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Friday, Mar. 6, 2015

Slater boys see daily impact of after school volunteerism

Thursday, September 6, 2012

(Photo)
Brencton "Bo" Morland, a fifth-grader at Slater schools, sweeps between an aisle of desks in the Alexander building on Friday, Aug. 31. Pictured in the background is his friend Blake Bura who was on his first day of volunteering as a custodian.
(Sarah Reed/Democrat-News)
Nametags were taped to the tops of school desks where small plastic chairs had been flipped over and placed.

Slater fifth graders Brencton "Bo" Morland and Larry Henke pushed brooms across the wood floors and searched the area carefully for paper clippings and debris.

The boys were not being punished, as custodians Frank Davis and Brian Adolphs joked. Instead, they've traded many afternoons of hanging out with friends for volunteering as school custodians -- a job they found to be more fulfilling than they anticipated.

On Friday, Aug. 31, the dismissal bell rang and students flooded out the doors like flowing water. But while most of the kids rode their bikes down the sidewalk or strolled to their parents' cars, Morland and Henke checked in with their supervisors to discuss the afternoon's work.

(Photo)
Larry Henke sweeps under a desk at Slater Elementary School where he and his friends have volunteered to help school custodians in the afternoons. He and Bo Morland began helping school custodians this past school year and continued their commitment with the beginning of this year.
(Sarah Reed/Democrat-News)
"Larry and Bo came in (last year) ... and said 'we want to help our school, and we know the janitors work really hard,'" said Elementary Principal Sarah Marriott. "They help most days. There aren't very many days that they don't help."

Since the middle of the 2011-2012 school year, Morland and Henke have stayed after school to help custodians sweep, vacuum and change trash bags. They work on all three levels of Alexander Elementary School as well as the district's new preschool.

"Me and Bo were walking home ... and then he said 'you know, I think I want to kind of start volunteering for something," Henke said. "We just felt like helping out at school ... we figured if we could help it would be a lot faster, take care of a lot more work."

The boys came up with the idea after doing some cleanup for a local church's youth group meeting. They initially intended to work at an animal shelter, but then quickly realized there wasn't one near Slater at the time. The conversation then turned to how their assistance could help a large body of the community through working at the school.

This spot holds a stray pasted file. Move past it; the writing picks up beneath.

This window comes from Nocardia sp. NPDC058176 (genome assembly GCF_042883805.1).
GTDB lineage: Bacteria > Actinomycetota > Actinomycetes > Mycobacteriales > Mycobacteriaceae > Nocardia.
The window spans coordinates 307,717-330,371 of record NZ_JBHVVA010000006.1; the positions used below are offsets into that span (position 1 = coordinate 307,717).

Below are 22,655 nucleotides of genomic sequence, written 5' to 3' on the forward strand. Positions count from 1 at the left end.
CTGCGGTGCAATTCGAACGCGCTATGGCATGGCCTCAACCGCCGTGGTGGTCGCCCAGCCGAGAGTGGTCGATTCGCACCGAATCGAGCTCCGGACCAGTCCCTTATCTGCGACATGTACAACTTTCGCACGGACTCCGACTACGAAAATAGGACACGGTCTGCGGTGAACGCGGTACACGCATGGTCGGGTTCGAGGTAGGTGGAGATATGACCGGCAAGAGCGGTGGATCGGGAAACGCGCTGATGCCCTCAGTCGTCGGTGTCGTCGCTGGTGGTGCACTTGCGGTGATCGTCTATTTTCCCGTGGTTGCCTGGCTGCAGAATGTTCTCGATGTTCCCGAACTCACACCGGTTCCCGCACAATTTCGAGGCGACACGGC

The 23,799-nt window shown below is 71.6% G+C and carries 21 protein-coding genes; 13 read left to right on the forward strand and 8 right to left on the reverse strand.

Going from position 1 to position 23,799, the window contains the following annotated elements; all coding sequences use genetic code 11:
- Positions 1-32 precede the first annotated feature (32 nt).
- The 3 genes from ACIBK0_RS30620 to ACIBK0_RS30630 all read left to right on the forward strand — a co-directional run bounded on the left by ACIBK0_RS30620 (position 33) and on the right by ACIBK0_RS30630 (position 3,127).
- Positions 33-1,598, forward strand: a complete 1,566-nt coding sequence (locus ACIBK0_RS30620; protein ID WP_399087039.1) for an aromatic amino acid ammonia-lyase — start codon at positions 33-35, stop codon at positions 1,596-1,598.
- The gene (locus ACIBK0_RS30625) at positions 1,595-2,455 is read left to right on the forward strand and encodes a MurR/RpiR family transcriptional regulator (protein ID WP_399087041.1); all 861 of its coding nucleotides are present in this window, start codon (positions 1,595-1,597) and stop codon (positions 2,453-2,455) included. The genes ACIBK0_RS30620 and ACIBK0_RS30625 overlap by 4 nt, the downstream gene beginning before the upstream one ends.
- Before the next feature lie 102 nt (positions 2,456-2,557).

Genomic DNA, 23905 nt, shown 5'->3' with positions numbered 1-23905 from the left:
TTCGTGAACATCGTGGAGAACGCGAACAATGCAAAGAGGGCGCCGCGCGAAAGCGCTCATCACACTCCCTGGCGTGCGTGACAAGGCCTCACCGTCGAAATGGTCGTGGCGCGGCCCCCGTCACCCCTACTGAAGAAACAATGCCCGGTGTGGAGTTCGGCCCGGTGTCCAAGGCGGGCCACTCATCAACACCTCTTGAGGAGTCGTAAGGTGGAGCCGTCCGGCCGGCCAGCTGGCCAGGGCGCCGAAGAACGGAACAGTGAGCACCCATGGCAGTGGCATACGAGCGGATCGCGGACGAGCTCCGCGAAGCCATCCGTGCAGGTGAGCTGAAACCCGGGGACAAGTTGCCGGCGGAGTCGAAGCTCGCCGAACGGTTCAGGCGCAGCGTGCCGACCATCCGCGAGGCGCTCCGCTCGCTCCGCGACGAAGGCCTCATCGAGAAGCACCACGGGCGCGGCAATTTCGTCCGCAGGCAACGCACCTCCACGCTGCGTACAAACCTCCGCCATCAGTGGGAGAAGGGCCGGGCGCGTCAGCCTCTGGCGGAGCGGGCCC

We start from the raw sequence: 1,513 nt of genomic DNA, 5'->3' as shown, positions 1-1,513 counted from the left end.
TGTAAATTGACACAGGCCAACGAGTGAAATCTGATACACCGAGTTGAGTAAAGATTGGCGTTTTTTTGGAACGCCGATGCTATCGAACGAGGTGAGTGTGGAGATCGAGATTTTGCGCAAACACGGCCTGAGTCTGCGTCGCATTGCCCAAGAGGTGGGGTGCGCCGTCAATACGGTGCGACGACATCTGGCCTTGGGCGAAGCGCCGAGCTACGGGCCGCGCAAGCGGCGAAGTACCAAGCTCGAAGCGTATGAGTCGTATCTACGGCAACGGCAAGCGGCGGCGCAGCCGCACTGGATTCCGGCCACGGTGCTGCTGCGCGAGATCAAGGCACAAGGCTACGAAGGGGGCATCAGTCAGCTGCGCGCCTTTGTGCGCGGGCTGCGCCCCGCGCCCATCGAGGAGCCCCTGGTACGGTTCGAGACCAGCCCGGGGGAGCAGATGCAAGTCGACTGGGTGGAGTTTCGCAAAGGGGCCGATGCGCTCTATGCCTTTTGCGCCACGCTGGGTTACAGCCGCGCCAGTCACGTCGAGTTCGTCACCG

"I feel proud about it," Morland said. "It's fun."

Unlike Tom Sawyer, who cleverly convinced other boys to whitewash his aunt's fence, the boys found work to be a new and rewarding adventure. Morland and Henke have a new appreciation for their school and have learned about more than the importance of cleanliness.

"Yesterday we placed a filter for the air," Morland said. "And I got to see what it's like when it's frozen."

Henke discovered the preschool had an emergency safe room, and both were surprised to learn about an underground tunnel system.

"We also learned ... that the basement used to be an air conditioner," Henke added.

The boys' attitudes have begun spreading throughout the elementary school, which was noted when their friend Blake Bura also began helping. This is his first year to do custodial volunteer work.

Davis and Adolphs agreed the boys' efforts have been significant.

"They do a really good job," Davis said. "They started (as a way) to give back."

Adolphs echoed that sentiment, adding they give the boys duties that won't be too complex.

That, perhaps, is one of the reasons Henke and Morland have been perpetual volunteers. Although the school has had several students ask to do various work, Marriott indicated the two have seemed the most dedicated.

"Any kid in general, they probably get tired of doing the same thing, or they get tired of staying after school," Marriott said. "They're kids. (But these boys) just have that internal reward from this job that they really enjoy."

Henke and Morland's follow-through surprised Marriott when they requested to assist again this year. It seems the students who traded free afternoons for work must have received as much as they've given.

"I don't like cleaning up at the house, but I like cleaning up here," Henke said. "Frank says it's because I want to."

The boys are pleased to serve Slater schools, and hope to continue their new tradition of volunteering throughout the year -- changing the ebb and flow of school dismissal and district pride.

Contact Sarah Reed at
sreed@marshallnews.com


Comments
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That is awesome.

-- Posted by Pasta on Fri, Sep 7, 2012, at 4:24 PM

Great kids with I'm willing to bet some proud parents.

-- Posted by Oklahoma Reader on Thu, Sep 6, 2012, at 7:00 PM


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